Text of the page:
Past, present and future: positioning the Boards of Appeal of European Union agencies in the European Administration
PhD student: Mrs S. Oosterhuis
Promotors: Prof R.J.G.M. Widdershoven, Mrs Dr M.O. Scholten, M. Gargantini
Duration: 1/3/2021 - 28/2/2025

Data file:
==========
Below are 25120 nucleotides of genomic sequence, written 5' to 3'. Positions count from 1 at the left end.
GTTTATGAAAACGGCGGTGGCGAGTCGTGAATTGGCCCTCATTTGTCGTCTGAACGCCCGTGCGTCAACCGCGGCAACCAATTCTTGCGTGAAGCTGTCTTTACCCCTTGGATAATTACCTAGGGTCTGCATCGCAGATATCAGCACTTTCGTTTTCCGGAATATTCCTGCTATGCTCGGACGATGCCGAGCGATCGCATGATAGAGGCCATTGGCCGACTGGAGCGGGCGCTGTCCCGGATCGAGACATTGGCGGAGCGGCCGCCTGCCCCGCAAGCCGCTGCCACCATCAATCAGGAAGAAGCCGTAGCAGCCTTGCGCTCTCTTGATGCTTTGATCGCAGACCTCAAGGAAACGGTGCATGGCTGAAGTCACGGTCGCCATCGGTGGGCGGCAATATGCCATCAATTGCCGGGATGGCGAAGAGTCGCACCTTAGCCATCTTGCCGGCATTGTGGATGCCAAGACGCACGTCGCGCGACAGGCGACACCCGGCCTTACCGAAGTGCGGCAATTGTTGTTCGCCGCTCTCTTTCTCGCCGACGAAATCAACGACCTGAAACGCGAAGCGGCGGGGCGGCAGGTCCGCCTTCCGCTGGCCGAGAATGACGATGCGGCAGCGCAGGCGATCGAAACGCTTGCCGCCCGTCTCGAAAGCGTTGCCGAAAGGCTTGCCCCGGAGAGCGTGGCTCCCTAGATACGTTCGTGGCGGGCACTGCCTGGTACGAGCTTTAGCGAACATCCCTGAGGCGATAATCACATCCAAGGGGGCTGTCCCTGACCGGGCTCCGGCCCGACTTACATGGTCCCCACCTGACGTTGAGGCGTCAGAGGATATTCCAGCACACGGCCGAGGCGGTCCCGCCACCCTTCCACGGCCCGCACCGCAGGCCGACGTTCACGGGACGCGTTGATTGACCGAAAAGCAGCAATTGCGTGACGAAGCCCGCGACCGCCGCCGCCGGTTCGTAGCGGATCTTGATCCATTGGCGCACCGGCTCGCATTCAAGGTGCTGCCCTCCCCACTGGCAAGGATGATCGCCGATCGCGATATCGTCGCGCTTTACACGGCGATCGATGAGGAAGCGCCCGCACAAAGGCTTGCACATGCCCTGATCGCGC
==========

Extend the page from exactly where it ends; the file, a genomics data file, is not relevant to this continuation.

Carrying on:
Over the last couple of decades, the European Union (EU) experienced an increased recourse to a particular kind of administrative bodies: the European agencies. This agentification process has led to a more decentralised and specialised European administration, in which more and more agencies are empowered to adopt binding individual decisions. In these agencies, boards of appeal are established as dispute settlement mechanisms. Although the oldest board of appeal has existed for more than 25 years, the nature of the appeal procedure has always been unclear. Boards of appeal were initially intended as an internal control mechanism within the agency, operating as administrative bodies. At the same time, they possess some judicial features which qualify them as hybrid or quasi-judicial bodies. Their administrative nature has, nevertheless, been emphasised several times by the EU courts. However, recent developments show a shift from qualifying the boards of appeal as judicial bodies rather than administrative bodies. Their new judicial position has implications for the the functioning of the boards of appeal, as they are likely to operate more like the EU courts rather than the agencies. It is still unclear if and how this new position can be reconciled with the original intended administrative position of the boards of appeal. This shift also address the underlying, and more existential question: why do we have boards of appeal in the first place? This dissertation aims to clarify the nature of the appeal proceedings at the boards of appeal and to explore how the they should be positioned within the European administration. With the use of empirical methods, such as interviews and surveys, the historical, current and intended functioning of the boards of appeal is analysed. This includes looking into procedural and institutional aspects, such as the intensity of review and independence safeguards.